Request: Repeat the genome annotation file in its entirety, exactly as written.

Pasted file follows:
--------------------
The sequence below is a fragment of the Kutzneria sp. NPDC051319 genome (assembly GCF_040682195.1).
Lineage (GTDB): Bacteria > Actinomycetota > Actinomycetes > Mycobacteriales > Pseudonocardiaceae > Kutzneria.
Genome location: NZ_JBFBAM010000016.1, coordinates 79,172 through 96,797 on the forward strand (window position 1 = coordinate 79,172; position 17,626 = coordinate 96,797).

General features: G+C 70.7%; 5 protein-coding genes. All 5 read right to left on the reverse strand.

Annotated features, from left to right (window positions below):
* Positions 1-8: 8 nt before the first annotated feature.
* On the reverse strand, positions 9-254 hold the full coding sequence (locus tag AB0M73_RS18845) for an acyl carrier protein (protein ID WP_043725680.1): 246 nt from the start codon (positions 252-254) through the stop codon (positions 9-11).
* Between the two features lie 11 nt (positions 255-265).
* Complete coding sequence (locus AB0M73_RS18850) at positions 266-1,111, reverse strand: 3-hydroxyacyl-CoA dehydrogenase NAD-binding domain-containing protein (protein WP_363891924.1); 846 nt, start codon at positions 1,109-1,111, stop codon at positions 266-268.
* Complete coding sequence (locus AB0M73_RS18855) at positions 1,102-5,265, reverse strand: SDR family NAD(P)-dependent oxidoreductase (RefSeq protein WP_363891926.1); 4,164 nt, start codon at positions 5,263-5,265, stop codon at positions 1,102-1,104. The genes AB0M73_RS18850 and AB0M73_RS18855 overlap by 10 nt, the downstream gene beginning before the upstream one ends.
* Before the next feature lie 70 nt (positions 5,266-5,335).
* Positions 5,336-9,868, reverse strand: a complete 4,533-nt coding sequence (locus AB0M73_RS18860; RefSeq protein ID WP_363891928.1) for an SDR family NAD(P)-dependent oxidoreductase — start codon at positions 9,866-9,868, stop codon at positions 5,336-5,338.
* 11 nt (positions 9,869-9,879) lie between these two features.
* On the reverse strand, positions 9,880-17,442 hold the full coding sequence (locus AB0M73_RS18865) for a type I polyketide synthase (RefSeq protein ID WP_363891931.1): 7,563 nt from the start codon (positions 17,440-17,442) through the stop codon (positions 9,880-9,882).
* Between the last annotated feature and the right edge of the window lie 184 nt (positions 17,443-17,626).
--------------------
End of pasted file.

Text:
The sequence below is a fragment of the Kutzneria sp. NPDC051319 genome (assembly GCF_040682195.1).
Lineage (GTDB): Bacteria > Actinomycetota > Actinomycetes > Mycobacteriales > Pseudonocardiaceae > Kutzneria.
Genome location: NZ_JBFBAM010000016.1, coordinates 79,172 through 96,797 on the forward strand (window position 1 = coordinate 79,172; position 17,626 = coordinate 96,797).

General features: G+C 70.7%; 5 protein-coding genes. All 5 read right to left on the reverse strand.

Annotated features, from left to right (window positions below):
* Positions 1-8: 8 nt before the first annotated feature.
* On the reverse strand, positions 9-254 hold the full coding sequence (locus tag AB0M73_RS18845) for an acyl carrier protein (protein ID WP_043725680.1): 246 nt from the start codon (positions 252-254) through the stop codon (positions 9-11).
* Between the two features lie 11 nt (positions 255-265).
* Complete coding sequence (locus AB0M73_RS18850) at positions 266-1,111, reverse strand: 3-hydroxyacyl-CoA dehydrogenase NAD-binding domain-containing protein (protein WP_363891924.1); 846 nt, start codon at positions 1,109-1,111, stop codon at positions 266-268.
* Complete coding sequence (locus AB0M73_RS18855) at positions 1,102-5,265, reverse strand: SDR family NAD(P)-dependent oxidoreductase (RefSeq protein WP_363891926.1); 4,164 nt, start codon at positions 5,263-5,265, stop codon at positions 1,102-1,104. The genes AB0M73_RS18850 and AB0M73_RS18855 overlap by 10 nt, the downstream gene beginning before the upstream one ends.
* Before the next feature lie 70 nt (positions 5,266-5,335).
* Positions 5,336-9,868, reverse strand: a complete 4,533-nt coding sequence (locus AB0M73_RS18860; RefSeq protein ID WP_363891928.1) for an SDR family NAD(P)-dependent oxidoreductase — start codon at positions 9,866-9,868, stop codon at positions 5,336-5,338.
* 11 nt (positions 9,869-9,879) lie between these two features.
* On the reverse strand, positions 9,880-17,442 hold the full coding sequence (locus AB0M73_RS18865) for a type I polyketide synthase (RefSeq protein ID WP_363891931.1): 7,563 nt from the start codon (positions 17,440-17,442) through the stop codon (positions 9,880-9,882).
* Between the last annotated feature and the right edge of the window lie 184 nt (positions 17,443-17,626).